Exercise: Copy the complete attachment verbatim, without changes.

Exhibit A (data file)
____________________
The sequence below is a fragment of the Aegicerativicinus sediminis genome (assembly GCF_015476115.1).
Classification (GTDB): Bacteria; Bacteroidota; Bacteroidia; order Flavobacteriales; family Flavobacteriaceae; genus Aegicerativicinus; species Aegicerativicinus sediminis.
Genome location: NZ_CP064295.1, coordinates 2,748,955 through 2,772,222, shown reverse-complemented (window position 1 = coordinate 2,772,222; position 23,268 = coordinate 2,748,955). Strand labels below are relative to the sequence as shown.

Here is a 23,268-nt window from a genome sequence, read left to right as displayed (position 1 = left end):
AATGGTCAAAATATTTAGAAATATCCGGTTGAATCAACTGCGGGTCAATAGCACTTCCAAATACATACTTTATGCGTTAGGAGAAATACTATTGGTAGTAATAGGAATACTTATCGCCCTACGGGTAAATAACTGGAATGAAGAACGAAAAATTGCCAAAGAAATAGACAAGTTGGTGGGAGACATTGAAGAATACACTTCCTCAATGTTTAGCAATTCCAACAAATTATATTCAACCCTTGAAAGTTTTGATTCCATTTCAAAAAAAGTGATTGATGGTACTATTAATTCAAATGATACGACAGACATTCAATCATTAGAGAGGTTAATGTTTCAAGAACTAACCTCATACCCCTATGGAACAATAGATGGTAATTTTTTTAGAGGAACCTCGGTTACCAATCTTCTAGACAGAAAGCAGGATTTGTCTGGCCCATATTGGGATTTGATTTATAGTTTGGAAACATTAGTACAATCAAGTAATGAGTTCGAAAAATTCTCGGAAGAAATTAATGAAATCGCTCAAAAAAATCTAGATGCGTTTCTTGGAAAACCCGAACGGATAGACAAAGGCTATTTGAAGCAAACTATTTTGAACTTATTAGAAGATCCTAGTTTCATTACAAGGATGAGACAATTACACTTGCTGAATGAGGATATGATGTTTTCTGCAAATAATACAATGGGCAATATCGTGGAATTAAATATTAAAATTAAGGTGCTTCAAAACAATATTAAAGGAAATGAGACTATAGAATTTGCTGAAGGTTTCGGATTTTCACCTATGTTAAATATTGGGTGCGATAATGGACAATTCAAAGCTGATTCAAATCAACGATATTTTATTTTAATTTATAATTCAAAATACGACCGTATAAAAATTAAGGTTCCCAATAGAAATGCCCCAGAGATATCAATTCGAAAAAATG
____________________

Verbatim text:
The sequence below is a fragment of the Aegicerativicinus sediminis genome (assembly GCF_015476115.1).
Classification (GTDB): Bacteria; Bacteroidota; Bacteroidia; order Flavobacteriales; family Flavobacteriaceae; genus Aegicerativicinus; species Aegicerativicinus sediminis.
Genome location: NZ_CP064295.1, coordinates 2,748,955 through 2,772,222, shown reverse-complemented (window position 1 = coordinate 2,772,222; position 23,268 = coordinate 2,748,955). Strand labels below are relative to the sequence as shown.

Here is a 23,268-nt window from a genome sequence, read left to right as displayed (position 1 = left end):
AATGGTCAAAATATTTAGAAATATCCGGTTGAATCAACTGCGGGTCAATAGCACTTCCAAATACATACTTTATGCGTTAGGAGAAATACTATTGGTAGTAATAGGAATACTTATCGCCCTACGGGTAAATAACTGGAATGAAGAACGAAAAATTGCCAAAGAAATAGACAAGTTGGTGGGAGACATTGAAGAATACACTTCCTCAATGTTTAGCAATTCCAACAAATTATATTCAACCCTTGAAAGTTTTGATTCCATTTCAAAAAAAGTGATTGATGGTACTATTAATTCAAATGATACGACAGACATTCAATCATTAGAGAGGTTAATGTTTCAAGAACTAACCTCATACCCCTATGGAACAATAGATGGTAATTTTTTTAGAGGAACCTCGGTTACCAATCTTCTAGACAGAAAGCAGGATTTGTCTGGCCCATATTGGGATTTGATTTATAGTTTGGAAACATTAGTACAATCAAGTAATGAGTTCGAAAAATTCTCGGAAGAAATTAATGAAATCGCTCAAAAAAATCTAGATGCGTTTCTTGGAAAACCCGAACGGATAGACAAAGGCTATTTGAAGCAAACTATTTTGAACTTATTAGAAGATCCTAGTTTCATTACAAGGATGAGACAATTACACTTGCTGAATGAGGATATGATGTTTTCTGCAAATAATACAATGGGCAATATCGTGGAATTAAATATTAAAATTAAGGTGCTTCAAAACAATATTAAAGGAAATGAGACTATAGAATTTGCTGAAGGTTTCGGATTTTCACCTATGTTAAATATTGGGTGCGATAATGGACAATTCAAAGCTGATTCAAATCAACGATATTTTATTTTAATTTATAATTCAAAATACGACCGTATAAAAATTAAGGTTCCCAATAGAAATGCCCCAGAGATATCAATTCGAAAAAATG